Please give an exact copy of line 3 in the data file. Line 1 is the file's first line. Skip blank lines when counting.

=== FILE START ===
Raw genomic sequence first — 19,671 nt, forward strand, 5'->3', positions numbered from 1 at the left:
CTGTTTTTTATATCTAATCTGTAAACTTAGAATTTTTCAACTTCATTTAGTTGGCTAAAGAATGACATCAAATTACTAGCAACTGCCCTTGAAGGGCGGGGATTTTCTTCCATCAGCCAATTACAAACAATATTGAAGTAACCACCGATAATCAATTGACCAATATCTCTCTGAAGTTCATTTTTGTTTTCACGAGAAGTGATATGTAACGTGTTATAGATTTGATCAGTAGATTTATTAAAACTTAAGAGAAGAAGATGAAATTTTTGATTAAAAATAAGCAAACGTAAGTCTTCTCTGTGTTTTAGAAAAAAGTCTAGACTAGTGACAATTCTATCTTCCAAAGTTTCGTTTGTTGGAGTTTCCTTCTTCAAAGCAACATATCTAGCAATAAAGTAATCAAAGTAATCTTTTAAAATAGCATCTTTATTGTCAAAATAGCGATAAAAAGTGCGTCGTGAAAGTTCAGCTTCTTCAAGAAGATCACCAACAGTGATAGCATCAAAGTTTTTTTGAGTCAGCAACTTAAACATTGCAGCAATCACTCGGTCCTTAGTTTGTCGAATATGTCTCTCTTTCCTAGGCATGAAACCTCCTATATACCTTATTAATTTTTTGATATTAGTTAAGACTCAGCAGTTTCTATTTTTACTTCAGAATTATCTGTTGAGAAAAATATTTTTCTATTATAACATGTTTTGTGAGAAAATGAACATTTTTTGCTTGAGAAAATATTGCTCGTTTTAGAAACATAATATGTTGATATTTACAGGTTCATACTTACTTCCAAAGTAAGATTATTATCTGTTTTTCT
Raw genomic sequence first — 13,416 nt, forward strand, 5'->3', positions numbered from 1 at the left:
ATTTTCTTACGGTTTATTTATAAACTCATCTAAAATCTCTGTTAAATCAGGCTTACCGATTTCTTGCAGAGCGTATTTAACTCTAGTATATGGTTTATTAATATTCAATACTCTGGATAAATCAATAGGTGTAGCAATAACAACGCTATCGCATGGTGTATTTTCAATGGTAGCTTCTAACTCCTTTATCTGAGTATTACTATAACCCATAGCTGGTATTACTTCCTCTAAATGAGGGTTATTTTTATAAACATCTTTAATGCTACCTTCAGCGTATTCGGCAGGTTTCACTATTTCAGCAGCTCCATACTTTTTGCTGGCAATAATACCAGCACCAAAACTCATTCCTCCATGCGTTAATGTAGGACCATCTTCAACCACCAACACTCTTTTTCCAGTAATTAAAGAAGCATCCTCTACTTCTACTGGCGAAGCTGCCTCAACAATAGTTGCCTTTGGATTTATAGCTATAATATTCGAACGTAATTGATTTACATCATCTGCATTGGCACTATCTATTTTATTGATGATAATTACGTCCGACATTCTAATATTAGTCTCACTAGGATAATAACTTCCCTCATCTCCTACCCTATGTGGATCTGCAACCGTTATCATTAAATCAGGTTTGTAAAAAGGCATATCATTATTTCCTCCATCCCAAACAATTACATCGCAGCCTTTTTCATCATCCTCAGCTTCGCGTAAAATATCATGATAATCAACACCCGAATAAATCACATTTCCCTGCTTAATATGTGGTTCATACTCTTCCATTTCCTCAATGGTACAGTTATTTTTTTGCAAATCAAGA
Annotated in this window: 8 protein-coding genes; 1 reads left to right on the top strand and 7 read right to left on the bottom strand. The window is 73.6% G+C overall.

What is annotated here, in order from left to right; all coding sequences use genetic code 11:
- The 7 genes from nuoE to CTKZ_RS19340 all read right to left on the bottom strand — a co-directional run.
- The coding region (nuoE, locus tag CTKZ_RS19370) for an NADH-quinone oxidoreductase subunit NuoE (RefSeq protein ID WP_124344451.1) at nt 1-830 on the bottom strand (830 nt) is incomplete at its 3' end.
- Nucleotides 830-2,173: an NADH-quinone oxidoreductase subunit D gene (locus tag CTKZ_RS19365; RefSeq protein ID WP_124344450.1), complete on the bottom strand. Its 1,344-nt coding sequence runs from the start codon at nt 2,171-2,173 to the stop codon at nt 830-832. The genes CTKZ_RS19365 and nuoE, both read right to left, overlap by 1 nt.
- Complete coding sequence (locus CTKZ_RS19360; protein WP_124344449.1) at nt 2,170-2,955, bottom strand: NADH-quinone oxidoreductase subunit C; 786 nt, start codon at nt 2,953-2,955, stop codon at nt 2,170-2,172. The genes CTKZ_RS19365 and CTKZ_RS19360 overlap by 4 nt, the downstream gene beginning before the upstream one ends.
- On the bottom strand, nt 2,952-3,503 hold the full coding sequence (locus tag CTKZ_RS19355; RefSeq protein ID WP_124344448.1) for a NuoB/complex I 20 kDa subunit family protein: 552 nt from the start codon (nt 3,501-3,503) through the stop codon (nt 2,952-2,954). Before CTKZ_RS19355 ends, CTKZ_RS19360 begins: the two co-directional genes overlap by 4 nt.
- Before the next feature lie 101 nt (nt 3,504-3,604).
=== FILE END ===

Raw genomic sequence first — 13,416 nt, forward strand, 5'->3', positions numbered from 1 at the left: